One Day Trip: San Pedro, Belize to Cancun & Then Isla Mujeres, Mexico and The New Belize/Mexico Border

I’ve been on this trip many times before…traveling by boat or plane to the bus up the Yucatan peninsula either for vacation or to take an interenational flight.  And each time it strikes me how many amazing places are SO close to Belize.   We are pretty lucky.

The world’s most gorgeous beach is here along the Caribbean coast (Xpu-Ha and Tulum are the absolute best), amazing colonial cities like Merida and Valladolid, incredible cenotes and the fresh water lake Laguna Bacalar, killer Mayan ruins (perhaps you’ve heard of Chichenitza?), scenic beach towns like Mahajual, shopping and eating in Cancun and Playa Del Carmen, swimming with the whale sharks off Isla Holbox…are you kidding me?  There is SO much to see and do.

(I’ve got more…check out my blog series about travel in Mexico.)yuc_09_Driving-Distances

The map is from

Yesterday morning I hopped on the 7am flight on Maya Island Air to do the trip again.  This time to visit Isla Mujeres (Just off the coast from Cancun) for 2 nights to decompress before taking a flight to the states.  Life in Belize can be SO stressful.

I’ll write a post about the prices and compare them to flying out of BZE (Belize International AIrport) later this week once I’ve included all the taxes and fees.

Here’s how yesterday’s trip went.

Maya Island AIr is running a special for the rest of September and possibly for October too (TBA).  40% off of flights from San Pedro to Corozal.  (Corozal is located in Belize just across the border from Chetumal, Mexico.)

You really see how unpopulated Belize on the 20 minute journey.  Until you get near Corozal, here’s what you see.

IMG_2444The Corozal air strip.


And my plane.  What a gorgeous day.IMG_3957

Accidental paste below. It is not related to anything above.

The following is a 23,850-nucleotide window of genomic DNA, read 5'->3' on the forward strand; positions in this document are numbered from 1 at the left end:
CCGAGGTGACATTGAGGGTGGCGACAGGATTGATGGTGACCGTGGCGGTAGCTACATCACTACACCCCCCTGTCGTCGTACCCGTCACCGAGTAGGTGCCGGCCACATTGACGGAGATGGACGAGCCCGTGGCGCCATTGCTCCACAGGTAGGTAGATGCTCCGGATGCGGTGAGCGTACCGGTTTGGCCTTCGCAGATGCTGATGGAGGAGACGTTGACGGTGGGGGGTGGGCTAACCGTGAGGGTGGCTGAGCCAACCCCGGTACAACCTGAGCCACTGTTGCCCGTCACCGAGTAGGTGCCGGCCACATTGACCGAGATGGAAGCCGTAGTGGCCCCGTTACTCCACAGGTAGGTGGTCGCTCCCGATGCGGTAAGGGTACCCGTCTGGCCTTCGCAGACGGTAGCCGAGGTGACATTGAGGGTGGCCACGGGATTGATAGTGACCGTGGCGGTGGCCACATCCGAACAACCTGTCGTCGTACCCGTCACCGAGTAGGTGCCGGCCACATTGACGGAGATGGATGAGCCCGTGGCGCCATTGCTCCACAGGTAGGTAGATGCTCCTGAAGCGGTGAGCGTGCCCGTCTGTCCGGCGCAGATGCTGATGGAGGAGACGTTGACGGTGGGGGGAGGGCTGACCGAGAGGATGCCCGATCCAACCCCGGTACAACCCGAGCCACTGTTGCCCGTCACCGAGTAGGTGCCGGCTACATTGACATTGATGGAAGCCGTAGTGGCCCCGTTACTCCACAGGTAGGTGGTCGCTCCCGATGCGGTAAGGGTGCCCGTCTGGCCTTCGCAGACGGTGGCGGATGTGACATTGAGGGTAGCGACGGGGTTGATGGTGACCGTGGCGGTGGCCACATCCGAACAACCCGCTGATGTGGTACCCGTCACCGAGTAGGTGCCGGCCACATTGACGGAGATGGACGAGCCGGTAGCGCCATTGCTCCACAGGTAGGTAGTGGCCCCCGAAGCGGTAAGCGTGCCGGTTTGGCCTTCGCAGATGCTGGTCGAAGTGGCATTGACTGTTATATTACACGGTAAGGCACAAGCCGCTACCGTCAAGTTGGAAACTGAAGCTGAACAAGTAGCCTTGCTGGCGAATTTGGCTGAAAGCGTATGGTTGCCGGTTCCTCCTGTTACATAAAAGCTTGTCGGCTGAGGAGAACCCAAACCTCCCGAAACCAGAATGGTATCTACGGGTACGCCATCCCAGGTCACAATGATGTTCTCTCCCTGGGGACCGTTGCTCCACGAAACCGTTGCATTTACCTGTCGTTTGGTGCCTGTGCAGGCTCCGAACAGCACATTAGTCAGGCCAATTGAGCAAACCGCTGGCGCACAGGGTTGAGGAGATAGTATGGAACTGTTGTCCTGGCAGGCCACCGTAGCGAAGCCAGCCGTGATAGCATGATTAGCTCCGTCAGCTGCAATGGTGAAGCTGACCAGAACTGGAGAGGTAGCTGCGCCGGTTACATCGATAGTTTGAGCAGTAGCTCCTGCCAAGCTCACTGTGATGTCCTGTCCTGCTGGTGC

Now I need to get from Corozal, Belize across the border to Chetumal, Mexico (less than 10 miles).  And then take the ADO bus.  There is a 10:30am, 12:30pm and 1:30pm (check the schedule for more times).

I planned to take the bus from Corozal bus station to Chetumal.  It costs ONLY $3BZD and I had plenty of time.  But I ran into my buddy from Belize Transfers and decided to splurge and do it the very easy, comfy way.  He practically delivers you on a velvet pillow to your destination – the Chetumal Bus station.

The Belize/Mexico border has undergone quite a few changes since I was last there.  In fact, the old crossing is now open to PEDESTRIANS only and all vehicles are diverted to a new bridge over the Rio Hondo.

The agreement was that Mexico was going to build their side and Belize was going to take care of our side.  Fair I think.  But Mexico finished a few years ago and Belize didn’t do one thing.

So Mexico decided to fund it themselves and with their own workers, they completed the road and the bridge in only a few weeks.

Lots of high walls, machine guns and razor wire.

IMG_3959 IMG_3960

The new border crossing is HUGE with multiple entries for trucks and buses and has all the charm and warmth of a…well…a border crossing.  Lots of gravel and paved areas.  Apparently nothing is supposed to grow at a border crossing.  International law?  Such a weird way to say Welcome to Our Country.

I guess you need a clear line of fire to mow down aliens crawling from Mexico to Belize…or would it be the other way around?